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Cyprus aims to lift capital controls by 'early 2014'

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(NICOSIA) - Eurozone member Cyprus said Wednesday it expects to lift capital controls in early 2014 after they were imposed to avoid a run on the banks during bailout negotiations in March.

Finance Minister Haris Georgiades said the measures to curb capital flight were being lifted gradually and there was no fixed timetable set by the international lenders which provided the 10 billion euro ($13.4 billion) bailout.

Cyprus has established a roadmap toward achieving that goal, but it is not time-oriented and depends instead on conditions being in place to allow the controls to be lifted.

"Translating the roadmap into a timeframe places us indeed in the first months of the new year in lifting all constraints, with the one being left, the most sensitive, which is the international movement of capital," Georgiades told reporters.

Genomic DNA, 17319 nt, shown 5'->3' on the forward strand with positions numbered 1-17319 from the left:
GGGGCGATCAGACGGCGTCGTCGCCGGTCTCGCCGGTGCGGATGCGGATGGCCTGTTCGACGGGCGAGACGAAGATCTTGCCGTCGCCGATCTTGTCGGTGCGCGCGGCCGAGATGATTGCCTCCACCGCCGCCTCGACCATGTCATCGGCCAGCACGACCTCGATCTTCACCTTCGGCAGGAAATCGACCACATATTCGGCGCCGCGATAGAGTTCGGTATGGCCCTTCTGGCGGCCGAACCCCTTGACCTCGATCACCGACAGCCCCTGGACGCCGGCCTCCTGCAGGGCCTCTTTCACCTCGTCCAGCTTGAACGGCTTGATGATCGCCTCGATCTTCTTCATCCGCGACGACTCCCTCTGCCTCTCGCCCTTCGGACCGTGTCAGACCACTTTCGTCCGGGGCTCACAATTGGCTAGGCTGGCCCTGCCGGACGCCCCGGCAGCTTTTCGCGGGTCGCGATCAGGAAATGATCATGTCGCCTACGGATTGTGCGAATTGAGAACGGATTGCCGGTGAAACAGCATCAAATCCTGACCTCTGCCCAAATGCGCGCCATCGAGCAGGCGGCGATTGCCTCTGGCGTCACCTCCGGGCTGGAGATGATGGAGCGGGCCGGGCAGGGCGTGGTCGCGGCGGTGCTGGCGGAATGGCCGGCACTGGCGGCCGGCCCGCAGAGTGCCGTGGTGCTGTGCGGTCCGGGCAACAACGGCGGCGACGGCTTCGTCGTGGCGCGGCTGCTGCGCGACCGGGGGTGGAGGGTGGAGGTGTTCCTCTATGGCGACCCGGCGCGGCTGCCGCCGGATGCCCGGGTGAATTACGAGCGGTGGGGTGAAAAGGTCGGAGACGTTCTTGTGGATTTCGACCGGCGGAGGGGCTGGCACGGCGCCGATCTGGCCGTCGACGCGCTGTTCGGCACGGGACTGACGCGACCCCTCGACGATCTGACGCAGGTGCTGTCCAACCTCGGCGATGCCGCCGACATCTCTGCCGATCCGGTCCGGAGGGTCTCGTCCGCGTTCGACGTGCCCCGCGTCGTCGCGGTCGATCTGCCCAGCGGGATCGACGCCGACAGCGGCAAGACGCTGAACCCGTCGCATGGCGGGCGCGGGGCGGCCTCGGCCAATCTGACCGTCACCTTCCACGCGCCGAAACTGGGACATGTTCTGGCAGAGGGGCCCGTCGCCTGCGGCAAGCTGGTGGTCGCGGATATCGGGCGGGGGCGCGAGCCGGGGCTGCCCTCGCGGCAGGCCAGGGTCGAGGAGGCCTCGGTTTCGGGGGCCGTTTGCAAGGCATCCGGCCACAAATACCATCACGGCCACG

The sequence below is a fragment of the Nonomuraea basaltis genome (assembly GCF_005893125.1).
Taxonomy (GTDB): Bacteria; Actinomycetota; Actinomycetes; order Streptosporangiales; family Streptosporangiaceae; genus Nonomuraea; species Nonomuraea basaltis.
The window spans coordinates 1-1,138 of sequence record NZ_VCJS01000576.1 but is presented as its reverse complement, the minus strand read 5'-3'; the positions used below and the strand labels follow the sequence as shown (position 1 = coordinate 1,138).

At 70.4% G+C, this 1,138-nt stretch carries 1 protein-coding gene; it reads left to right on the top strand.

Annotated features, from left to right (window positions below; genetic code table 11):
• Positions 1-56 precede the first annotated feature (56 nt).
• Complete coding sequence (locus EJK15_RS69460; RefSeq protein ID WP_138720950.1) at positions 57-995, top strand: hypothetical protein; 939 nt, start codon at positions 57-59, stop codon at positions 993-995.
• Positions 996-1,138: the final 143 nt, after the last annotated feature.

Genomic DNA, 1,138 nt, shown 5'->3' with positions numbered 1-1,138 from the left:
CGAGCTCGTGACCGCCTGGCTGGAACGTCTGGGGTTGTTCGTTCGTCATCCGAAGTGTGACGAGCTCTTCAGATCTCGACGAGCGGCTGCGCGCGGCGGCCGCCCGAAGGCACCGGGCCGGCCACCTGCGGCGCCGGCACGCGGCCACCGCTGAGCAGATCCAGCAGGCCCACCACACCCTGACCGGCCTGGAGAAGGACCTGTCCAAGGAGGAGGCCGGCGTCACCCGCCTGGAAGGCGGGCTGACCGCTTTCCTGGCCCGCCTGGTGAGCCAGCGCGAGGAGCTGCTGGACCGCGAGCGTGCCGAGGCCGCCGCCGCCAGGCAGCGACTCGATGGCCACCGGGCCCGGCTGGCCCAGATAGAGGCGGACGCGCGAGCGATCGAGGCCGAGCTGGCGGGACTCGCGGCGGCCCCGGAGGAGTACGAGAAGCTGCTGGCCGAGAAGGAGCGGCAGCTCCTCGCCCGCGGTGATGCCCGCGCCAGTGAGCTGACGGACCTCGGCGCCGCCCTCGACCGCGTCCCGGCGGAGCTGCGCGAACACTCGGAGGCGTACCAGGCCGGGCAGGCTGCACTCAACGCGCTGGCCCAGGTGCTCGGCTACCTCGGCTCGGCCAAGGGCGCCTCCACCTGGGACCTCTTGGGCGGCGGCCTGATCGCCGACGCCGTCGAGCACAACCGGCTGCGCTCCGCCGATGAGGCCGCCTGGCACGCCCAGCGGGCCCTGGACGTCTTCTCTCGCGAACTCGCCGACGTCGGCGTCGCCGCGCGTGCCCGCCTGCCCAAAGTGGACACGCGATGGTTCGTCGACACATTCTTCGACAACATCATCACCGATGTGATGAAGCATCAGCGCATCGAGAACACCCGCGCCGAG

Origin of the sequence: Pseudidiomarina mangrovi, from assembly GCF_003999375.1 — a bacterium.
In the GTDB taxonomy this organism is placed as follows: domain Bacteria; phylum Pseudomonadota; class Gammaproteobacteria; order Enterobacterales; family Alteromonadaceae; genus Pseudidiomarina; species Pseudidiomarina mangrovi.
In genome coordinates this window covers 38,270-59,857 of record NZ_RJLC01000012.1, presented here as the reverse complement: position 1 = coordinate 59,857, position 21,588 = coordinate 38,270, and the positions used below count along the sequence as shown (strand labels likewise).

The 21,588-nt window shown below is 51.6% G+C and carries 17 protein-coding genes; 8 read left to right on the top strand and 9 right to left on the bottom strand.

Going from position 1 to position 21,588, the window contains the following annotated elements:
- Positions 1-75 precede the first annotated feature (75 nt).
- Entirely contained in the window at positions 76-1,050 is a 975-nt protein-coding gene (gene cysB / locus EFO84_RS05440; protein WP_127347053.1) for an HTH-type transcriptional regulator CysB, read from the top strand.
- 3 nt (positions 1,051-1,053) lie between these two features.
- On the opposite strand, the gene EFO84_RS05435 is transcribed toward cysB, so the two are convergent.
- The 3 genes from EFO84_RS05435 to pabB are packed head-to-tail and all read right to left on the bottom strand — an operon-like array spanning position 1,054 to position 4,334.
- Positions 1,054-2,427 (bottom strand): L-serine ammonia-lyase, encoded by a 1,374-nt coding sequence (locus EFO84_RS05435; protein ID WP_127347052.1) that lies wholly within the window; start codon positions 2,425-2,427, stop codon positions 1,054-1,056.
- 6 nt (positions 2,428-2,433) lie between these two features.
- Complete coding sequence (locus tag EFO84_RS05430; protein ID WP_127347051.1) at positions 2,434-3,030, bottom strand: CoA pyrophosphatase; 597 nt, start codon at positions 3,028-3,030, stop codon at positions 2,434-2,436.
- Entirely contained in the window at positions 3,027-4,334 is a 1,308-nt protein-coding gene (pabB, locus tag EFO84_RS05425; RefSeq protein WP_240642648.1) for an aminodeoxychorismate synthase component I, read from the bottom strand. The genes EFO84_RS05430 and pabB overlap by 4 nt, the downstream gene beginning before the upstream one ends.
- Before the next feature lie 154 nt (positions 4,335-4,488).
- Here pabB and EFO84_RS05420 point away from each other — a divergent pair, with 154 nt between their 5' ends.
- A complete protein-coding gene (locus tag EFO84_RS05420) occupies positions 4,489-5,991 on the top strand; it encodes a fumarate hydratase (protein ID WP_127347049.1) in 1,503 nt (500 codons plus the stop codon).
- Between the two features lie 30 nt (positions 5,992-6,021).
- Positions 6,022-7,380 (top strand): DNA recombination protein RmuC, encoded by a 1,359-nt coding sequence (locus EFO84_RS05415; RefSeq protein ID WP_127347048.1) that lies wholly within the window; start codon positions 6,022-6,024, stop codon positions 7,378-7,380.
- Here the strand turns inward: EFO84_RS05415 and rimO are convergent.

A finance ministry spokesman later elaborated, saying: "We are working towards lifting all the restriction by early next year, but this (international movement of capital) might be the last to go. We are aiming to fulfill all our obligations under the troika."

Cyprus agreed the rescue package with the European Commission, European Central Bank and International Monetary Fund to bail out its troubled economy and bloated banking system.

The deal included a restructuring of the banks, with the island's second-largest lender, Laiki, wound up and its good assets folded in to the largest lender, Bank of Cyprus (BoC).

Deposits above 100,000 euros in both banks were subjected to so-called "bail-ins".

Those amounts from Laiki were converted into BoC shares, and 47.5 percent of deposits already held in BoC were also converted.

Fears of a bank run in March forced the government to close all the island's banks for nearly two weeks and impose the draconian controls when they reopened.

There is still a daily 300 euro cash withdrawal ceiling from banks for individuals and 500 euros for businesses, while cheques cannot be cashed and central bank approval is needed for large business transactions.

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